Iceland is a small country in the North Atlantic Ocean which packs a big tourism punch. Many people use a stopover to see Iceland in a week or less. Although more time is better, you can definitely get a good sense of the country and its phenomenal landscape in a week. Here are 9 awesome things to see in Iceland.
Iceland’s capital, Reykjavik, is the obvious place to start on your things to see in Iceland. You’ll most likely fly into Keflavik International Airport and make your way into the town with the majority of the country’s 329,000 inhabitants. What it lacks in population, it makes up in nightlife, dining, and overall life. To get oriented, walk up Laugavegur, the main drag, for shopping, coffee, and people watching. After that, head up to the Pearl to get a view over the city or down to the extraordinary Harpa Concert Hall to see what good architecture is all about. Don’t leave without stopping by the original-looking Hallgrimskirkja Church and the Lief Eriksson statue outside as well as the inspiring Solfar Sun Voyager monument along the waterfront.
Despite all the things to do and see in Reykjavik, understand that you don’t go to Iceland to see Reykjavik, it’s just a stop to get settled before moving on to the things that make Iceland really special. One thing you do in Iceland is waterfalls. And Gullfoss is one you shouldn’t miss. It’s included in Golden Circle Tours and includes falls where water plummets down 32 meters in two stages into a rugged canyon 70-meter high walls. The Hvítá River is fed by Iceland´s second biggest glacier, the Langjökull. On a sunny day, a shimmering rainbow can be seen over the falls.
Also included on Golden Circle Tours, Thingvellir National Park is known for two important things, one natural and one cultural. It is home to what is said to be the oldest parliamentary institution of the world, the Althing, which was established in the year 930. It continued to meet here until 1798. The natural phenomenon that occurs here is the meeting and breaking away of two tectonic plates: the North American and the Eurasian plate. So geologically speaking, this is the border between Europe and North America, and at Thingvellir National Park you get to walk between the two!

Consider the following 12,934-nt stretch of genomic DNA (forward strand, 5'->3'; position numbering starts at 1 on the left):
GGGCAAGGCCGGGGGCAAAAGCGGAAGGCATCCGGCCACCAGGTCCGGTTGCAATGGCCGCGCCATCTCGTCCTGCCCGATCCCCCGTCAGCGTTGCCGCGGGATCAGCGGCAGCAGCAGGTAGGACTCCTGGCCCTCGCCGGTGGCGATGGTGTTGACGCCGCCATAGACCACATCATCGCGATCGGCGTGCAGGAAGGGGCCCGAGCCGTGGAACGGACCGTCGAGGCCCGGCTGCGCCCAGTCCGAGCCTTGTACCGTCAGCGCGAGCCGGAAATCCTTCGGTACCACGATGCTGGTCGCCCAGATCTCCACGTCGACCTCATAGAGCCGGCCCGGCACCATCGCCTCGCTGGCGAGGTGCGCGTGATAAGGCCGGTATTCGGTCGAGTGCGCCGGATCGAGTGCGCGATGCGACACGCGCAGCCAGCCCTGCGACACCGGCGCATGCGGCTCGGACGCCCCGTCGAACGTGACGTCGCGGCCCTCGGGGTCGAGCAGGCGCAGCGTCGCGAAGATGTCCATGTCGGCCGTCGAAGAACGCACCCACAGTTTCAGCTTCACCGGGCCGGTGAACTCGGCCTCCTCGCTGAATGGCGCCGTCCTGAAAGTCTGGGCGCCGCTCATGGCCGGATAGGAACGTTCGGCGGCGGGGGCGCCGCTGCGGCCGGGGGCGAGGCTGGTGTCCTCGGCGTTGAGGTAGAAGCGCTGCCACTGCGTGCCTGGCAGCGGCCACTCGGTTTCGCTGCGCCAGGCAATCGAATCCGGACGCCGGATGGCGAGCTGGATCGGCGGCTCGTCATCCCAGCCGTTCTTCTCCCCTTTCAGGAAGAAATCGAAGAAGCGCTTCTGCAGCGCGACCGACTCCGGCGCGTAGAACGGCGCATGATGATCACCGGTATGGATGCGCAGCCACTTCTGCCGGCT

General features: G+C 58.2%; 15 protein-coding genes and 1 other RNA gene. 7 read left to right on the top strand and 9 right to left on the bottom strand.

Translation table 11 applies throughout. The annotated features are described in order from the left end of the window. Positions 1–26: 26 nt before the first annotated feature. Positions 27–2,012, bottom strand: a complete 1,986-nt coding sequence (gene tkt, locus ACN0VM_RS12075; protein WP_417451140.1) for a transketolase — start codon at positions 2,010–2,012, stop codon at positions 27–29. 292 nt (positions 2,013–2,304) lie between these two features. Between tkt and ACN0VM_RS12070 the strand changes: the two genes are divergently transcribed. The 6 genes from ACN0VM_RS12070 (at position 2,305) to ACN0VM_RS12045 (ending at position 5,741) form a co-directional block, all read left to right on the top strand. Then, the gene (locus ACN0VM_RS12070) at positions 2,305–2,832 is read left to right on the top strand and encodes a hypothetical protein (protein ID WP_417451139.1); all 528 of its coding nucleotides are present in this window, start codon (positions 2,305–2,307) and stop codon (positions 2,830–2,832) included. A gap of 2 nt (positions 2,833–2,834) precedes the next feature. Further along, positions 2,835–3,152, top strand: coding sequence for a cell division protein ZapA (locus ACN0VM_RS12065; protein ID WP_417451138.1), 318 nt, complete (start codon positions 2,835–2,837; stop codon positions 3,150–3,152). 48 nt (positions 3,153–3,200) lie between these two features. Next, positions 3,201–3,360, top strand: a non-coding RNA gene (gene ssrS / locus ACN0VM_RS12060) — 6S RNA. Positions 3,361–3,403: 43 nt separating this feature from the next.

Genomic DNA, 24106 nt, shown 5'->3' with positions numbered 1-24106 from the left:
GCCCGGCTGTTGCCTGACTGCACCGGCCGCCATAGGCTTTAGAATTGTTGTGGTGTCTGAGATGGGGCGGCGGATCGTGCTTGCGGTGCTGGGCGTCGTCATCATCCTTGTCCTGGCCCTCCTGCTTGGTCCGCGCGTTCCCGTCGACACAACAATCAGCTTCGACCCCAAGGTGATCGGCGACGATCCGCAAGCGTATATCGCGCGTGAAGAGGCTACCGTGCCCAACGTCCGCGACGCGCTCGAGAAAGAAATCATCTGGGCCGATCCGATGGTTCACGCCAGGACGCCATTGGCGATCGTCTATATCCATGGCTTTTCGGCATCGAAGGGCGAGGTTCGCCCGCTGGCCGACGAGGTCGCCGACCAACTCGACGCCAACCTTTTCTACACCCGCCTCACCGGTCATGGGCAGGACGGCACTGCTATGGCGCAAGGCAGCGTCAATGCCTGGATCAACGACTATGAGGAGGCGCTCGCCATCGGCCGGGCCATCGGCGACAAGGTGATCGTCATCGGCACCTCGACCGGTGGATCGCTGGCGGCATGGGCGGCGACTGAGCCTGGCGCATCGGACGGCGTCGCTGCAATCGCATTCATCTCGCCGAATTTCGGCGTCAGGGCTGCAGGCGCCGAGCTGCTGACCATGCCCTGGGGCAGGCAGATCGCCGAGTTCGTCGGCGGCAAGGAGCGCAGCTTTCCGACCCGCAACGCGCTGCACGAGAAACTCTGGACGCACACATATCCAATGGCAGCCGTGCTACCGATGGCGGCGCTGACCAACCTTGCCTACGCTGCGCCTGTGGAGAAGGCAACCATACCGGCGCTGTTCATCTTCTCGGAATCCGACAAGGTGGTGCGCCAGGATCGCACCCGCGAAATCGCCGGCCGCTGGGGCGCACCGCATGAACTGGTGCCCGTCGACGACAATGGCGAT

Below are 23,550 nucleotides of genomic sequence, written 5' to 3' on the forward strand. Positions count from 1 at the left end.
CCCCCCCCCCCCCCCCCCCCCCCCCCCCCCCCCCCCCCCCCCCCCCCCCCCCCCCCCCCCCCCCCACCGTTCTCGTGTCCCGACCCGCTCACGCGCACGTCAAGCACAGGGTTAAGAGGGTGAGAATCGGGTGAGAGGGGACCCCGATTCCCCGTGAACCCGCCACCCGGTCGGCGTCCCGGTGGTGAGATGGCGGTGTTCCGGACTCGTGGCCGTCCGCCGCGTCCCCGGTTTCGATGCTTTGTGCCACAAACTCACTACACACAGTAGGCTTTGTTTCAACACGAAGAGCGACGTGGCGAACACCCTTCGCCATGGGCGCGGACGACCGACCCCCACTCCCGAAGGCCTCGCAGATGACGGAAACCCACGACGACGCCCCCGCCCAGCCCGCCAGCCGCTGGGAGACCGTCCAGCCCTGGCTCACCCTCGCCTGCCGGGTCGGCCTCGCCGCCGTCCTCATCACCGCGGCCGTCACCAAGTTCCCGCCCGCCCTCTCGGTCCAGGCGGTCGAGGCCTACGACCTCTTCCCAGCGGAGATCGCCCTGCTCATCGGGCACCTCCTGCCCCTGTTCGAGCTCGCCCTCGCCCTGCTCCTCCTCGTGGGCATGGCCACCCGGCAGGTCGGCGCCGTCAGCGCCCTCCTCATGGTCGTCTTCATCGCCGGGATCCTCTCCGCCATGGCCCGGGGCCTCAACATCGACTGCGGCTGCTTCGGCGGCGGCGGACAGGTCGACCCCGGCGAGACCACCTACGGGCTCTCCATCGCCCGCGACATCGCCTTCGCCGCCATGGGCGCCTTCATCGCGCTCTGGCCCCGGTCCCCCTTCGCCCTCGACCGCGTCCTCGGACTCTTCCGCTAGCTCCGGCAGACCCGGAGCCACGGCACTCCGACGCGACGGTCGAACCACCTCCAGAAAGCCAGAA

It sounds like geysir doesn’t have a name. But this is the geysir that named all other geysirs. The word is Icelandic, invented here. Geysir is the Godfather of all geysirs and is included on the Golden Circle route. As well as Geysir itself, which seldom erupts, there is the Strokkur which erupts every five minutes, plus other geysers, and various colored hot pools.
Iceland is a fine place to view the northern lights, as long as the season is right. Normally anytime between fall and spring is the most active for the solar winds which make the aurora borealis active. You can check the local Iceland schedule for northern lights here. Another thing that makes Iceland ideal is the lack of light pollution. We were able to get an incredible show just outside of Reykjavik in December and here are some photos from that night.
Iceland is an excellent place to see sea life, and much of it is not far off the coast of Reykjavik. Whale and other aquatic species, from the minke and humpback whales to whale-beaked dolphins and harbor porpoises are not uncommon. And puffins http://runawayjuno.com/runaway-media/photo-of-the-week/puffins-iceland-photo/ are not in short supply either. The summer is peak season for all sorts of wildlife and the ocean is no different.
The Vatnajokull ice cave tour is another thing you probably won’t find in you home country. This is an extraordinary opportunity to see the beauty inside of an ice cave in winter. You’ll explore the deep spaces of this hidden world near Vatnajökull glacier, the largest glacier in Europe. Ice caves are rare phenomena that form naturally and this experience is only available from November to March. The cave is located almost 400 km east of Reykjavik, so it is best included on a trip around the ring road of Iceland.
Skogar is a village home to the powerful Skogafoss (waterfall) as well as the Skogar Folk Museum. Both are recommended on a tour of South Iceland. The waters across Skogafoss plummet 60 meters and are 25 meters across. The falls are open year-round and there is no admission fee. There are trails leading to the top of the falls and far beyond. The Skogar Folk Museum offers a good introduction to the old ways of the Icelandic people, with a large collection of antiques and historical artifacts. The museum is composed of 13 houses over a large area, some of which are traditional sod-roof dwellings.
This is one of the most scenic spots in South Iceland. Dyrholaey is a nature reserve at the southern-most point of Iceland, home to some interesting geologic formations. Here puffins nest in cliffs and you’ll see sea arches and the black lava sea stacks of Reynisdrangar. On Reynisfjara Beach you can walk across black volcanic sands to the organ pipe basalt columns.